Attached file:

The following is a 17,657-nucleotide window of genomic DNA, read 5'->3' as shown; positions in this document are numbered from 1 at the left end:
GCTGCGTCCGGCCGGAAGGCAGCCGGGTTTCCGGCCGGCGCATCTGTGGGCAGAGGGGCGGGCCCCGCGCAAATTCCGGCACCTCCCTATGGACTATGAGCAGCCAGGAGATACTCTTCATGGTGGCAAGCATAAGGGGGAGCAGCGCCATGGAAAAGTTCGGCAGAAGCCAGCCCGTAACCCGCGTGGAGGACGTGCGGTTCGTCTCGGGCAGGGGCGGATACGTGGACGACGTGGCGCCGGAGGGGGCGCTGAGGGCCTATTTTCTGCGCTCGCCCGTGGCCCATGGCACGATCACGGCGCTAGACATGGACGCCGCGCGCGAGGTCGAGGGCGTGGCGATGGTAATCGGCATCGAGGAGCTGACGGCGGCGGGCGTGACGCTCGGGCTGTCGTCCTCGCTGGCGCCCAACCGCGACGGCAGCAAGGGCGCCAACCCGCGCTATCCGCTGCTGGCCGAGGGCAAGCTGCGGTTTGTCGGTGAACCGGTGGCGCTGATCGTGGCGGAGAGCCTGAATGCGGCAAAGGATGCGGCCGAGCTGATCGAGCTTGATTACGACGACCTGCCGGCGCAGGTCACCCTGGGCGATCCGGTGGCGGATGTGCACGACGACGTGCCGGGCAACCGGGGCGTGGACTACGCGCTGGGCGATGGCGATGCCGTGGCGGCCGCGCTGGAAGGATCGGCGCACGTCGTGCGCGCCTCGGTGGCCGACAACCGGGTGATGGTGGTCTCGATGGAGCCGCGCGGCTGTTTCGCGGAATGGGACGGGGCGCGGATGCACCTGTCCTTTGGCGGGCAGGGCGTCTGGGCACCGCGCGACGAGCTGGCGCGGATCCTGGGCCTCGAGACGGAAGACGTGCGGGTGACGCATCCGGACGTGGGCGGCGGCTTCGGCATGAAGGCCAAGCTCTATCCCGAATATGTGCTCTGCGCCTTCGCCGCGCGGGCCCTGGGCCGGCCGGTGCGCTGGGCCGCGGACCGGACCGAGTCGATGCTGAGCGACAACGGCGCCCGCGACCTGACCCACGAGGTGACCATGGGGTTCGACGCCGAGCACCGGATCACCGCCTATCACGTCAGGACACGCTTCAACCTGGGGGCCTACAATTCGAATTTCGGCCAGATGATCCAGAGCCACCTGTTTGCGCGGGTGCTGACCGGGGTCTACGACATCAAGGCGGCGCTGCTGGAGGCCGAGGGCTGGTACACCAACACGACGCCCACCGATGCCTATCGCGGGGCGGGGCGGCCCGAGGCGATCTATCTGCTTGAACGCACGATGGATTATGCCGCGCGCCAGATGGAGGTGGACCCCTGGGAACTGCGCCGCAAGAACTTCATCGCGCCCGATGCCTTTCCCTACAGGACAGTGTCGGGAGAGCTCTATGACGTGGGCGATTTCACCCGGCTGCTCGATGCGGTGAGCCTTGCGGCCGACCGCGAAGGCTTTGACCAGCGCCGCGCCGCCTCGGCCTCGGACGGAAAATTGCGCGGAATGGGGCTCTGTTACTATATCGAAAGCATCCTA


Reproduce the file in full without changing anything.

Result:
The following is a 17,657-nucleotide window of genomic DNA, read 5'->3' as shown; positions in this document are numbered from 1 at the left end:
GCTGCGTCCGGCCGGAAGGCAGCCGGGTTTCCGGCCGGCGCATCTGTGGGCAGAGGGGCGGGCCCCGCGCAAATTCCGGCACCTCCCTATGGACTATGAGCAGCCAGGAGATACTCTTCATGGTGGCAAGCATAAGGGGGAGCAGCGCCATGGAAAAGTTCGGCAGAAGCCAGCCCGTAACCCGCGTGGAGGACGTGCGGTTCGTCTCGGGCAGGGGCGGATACGTGGACGACGTGGCGCCGGAGGGGGCGCTGAGGGCCTATTTTCTGCGCTCGCCCGTGGCCCATGGCACGATCACGGCGCTAGACATGGACGCCGCGCGCGAGGTCGAGGGCGTGGCGATGGTAATCGGCATCGAGGAGCTGACGGCGGCGGGCGTGACGCTCGGGCTGTCGTCCTCGCTGGCGCCCAACCGCGACGGCAGCAAGGGCGCCAACCCGCGCTATCCGCTGCTGGCCGAGGGCAAGCTGCGGTTTGTCGGTGAACCGGTGGCGCTGATCGTGGCGGAGAGCCTGAATGCGGCAAAGGATGCGGCCGAGCTGATCGAGCTTGATTACGACGACCTGCCGGCGCAGGTCACCCTGGGCGATCCGGTGGCGGATGTGCACGACGACGTGCCGGGCAACCGGGGCGTGGACTACGCGCTGGGCGATGGCGATGCCGTGGCGGCCGCGCTGGAAGGATCGGCGCACGTCGTGCGCGCCTCGGTGGCCGACAACCGGGTGATGGTGGTCTCGATGGAGCCGCGCGGCTGTTTCGCGGAATGGGACGGGGCGCGGATGCACCTGTCCTTTGGCGGGCAGGGCGTCTGGGCACCGCGCGACGAGCTGGCGCGGATCCTGGGCCTCGAGACGGAAGACGTGCGGGTGACGCATCCGGACGTGGGCGGCGGCTTCGGCATGAAGGCCAAGCTCTATCCCGAATATGTGCTCTGCGCCTTCGCCGCGCGGGCCCTGGGCCGGCCGGTGCGCTGGGCCGCGGACCGGACCGAGTCGATGCTGAGCGACAACGGCGCCCGCGACCTGACCCACGAGGTGACCATGGGGTTCGACGCCGAGCACCGGATCACCGCCTATCACGTCAGGACACGCTTCAACCTGGGGGCCTACAATTCGAATTTCGGCCAGATGATCCAGAGCCACCTGTTTGCGCGGGTGCTGACCGGGGTCTACGACATCAAGGCGGCGCTGCTGGAGGCCGAGGGCTGGTACACCAACACGACGCCCACCGATGCCTATCGCGGGGCGGGGCGGCCCGAGGCGATCTATCTGCTTGAACGCACGATGGATTATGCCGCGCGCCAGATGGAGGTGGACCCCTGGGAACTGCGCCGCAAGAACTTCATCGCGCCCGATGCCTTTCCCTACAGGACAGTGTCGGGAGAGCTCTATGACGTGGGCGATTTCACCCGGCTGCTCGATGCGGTGAGCCTTGCGGCCGACCGCGAAGGCTTTGACCAGCGCCGCGCCGCCTCGGCCTCGGACGGAAAATTGCGCGGAATGGGGCTCTGTTACTATATCGAAAGCATCCTA